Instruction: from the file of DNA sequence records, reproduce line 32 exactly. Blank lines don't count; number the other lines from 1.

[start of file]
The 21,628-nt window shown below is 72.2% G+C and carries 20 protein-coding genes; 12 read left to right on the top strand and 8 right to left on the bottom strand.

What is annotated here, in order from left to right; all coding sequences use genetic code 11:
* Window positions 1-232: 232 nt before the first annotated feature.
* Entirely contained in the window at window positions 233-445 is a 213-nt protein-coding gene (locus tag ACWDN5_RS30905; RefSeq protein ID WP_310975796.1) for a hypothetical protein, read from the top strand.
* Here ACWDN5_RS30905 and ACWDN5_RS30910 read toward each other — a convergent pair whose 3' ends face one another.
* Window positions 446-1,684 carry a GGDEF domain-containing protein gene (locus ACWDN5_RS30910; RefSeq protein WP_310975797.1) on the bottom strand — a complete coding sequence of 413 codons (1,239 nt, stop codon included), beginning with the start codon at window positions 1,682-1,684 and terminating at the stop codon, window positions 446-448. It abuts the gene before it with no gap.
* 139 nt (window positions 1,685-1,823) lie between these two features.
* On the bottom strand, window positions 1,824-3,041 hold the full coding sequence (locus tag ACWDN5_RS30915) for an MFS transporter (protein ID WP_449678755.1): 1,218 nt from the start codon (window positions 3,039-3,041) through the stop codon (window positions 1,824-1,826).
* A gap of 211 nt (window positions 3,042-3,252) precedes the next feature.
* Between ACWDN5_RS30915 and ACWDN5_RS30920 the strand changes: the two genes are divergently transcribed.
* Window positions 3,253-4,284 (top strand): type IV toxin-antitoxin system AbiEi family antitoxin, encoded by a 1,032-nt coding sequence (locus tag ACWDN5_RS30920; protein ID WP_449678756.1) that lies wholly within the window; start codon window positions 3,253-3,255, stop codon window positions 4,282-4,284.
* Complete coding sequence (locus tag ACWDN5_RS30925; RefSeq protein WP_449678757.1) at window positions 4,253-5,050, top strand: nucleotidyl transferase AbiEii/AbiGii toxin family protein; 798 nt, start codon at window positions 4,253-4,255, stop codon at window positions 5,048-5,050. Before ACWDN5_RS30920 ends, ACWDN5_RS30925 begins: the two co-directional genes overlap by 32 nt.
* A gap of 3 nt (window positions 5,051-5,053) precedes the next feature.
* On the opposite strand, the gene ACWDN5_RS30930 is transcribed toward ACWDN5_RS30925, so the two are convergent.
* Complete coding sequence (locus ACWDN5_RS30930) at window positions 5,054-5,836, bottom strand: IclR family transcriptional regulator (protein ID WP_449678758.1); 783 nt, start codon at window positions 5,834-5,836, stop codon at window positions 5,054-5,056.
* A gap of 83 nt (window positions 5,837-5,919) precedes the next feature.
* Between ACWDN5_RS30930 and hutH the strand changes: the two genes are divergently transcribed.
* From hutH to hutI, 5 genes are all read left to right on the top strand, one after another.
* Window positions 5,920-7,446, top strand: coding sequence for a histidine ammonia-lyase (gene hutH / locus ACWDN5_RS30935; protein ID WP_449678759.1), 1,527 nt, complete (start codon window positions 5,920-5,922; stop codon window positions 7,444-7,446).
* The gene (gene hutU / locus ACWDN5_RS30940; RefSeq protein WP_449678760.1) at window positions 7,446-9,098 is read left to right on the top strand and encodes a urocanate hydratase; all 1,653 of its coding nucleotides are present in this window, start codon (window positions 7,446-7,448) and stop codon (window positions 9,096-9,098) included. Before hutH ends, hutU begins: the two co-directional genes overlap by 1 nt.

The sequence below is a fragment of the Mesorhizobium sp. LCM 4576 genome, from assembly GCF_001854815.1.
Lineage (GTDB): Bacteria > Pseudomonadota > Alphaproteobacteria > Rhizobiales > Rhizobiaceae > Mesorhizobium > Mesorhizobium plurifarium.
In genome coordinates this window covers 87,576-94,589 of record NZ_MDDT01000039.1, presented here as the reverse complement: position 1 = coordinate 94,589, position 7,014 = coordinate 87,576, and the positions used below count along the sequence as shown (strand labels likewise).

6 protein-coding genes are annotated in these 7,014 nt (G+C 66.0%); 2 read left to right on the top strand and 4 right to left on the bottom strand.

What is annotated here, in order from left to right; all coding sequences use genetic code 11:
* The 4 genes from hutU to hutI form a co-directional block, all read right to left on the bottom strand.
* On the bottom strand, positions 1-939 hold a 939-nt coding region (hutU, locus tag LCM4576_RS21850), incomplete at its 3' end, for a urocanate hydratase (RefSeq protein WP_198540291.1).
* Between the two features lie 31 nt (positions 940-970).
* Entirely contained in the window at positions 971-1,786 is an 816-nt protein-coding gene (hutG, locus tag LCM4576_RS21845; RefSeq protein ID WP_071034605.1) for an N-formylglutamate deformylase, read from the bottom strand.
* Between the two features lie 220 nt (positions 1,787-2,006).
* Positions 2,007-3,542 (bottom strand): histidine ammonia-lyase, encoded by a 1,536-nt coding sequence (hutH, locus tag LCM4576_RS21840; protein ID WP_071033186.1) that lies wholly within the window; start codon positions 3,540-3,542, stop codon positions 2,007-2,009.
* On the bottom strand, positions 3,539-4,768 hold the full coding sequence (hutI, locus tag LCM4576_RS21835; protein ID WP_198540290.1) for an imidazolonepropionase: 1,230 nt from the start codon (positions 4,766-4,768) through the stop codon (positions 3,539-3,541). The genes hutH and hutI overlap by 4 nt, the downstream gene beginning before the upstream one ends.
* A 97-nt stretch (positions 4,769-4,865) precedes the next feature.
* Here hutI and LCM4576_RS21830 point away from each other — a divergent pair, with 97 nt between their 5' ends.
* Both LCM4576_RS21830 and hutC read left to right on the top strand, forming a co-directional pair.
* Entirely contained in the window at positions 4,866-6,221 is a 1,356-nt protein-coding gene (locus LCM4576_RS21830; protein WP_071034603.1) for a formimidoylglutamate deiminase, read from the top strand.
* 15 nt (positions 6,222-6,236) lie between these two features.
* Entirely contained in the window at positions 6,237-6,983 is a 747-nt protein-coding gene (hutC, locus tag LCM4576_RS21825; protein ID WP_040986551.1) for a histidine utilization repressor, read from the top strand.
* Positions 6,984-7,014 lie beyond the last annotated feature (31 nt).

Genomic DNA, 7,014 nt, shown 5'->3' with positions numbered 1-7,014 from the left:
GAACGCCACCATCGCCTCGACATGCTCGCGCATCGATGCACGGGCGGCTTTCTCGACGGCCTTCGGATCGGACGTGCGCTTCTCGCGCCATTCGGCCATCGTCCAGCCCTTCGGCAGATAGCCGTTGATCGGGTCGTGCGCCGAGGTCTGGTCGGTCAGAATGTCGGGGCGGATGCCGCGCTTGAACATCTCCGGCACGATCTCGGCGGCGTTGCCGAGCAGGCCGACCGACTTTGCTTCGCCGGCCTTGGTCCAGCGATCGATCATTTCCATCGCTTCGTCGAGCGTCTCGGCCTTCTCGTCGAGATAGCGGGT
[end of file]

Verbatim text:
* On the bottom strand, positions 3,539-4,768 hold the full coding sequence (hutI, locus tag LCM4576_RS21835; protein ID WP_198540290.1) for an imidazolonepropionase: 1,230 nt from the start codon (positions 4,766-4,768) through the stop codon (positions 3,539-3,541). The genes hutH and hutI overlap by 4 nt, the downstream gene beginning before the upstream one ends.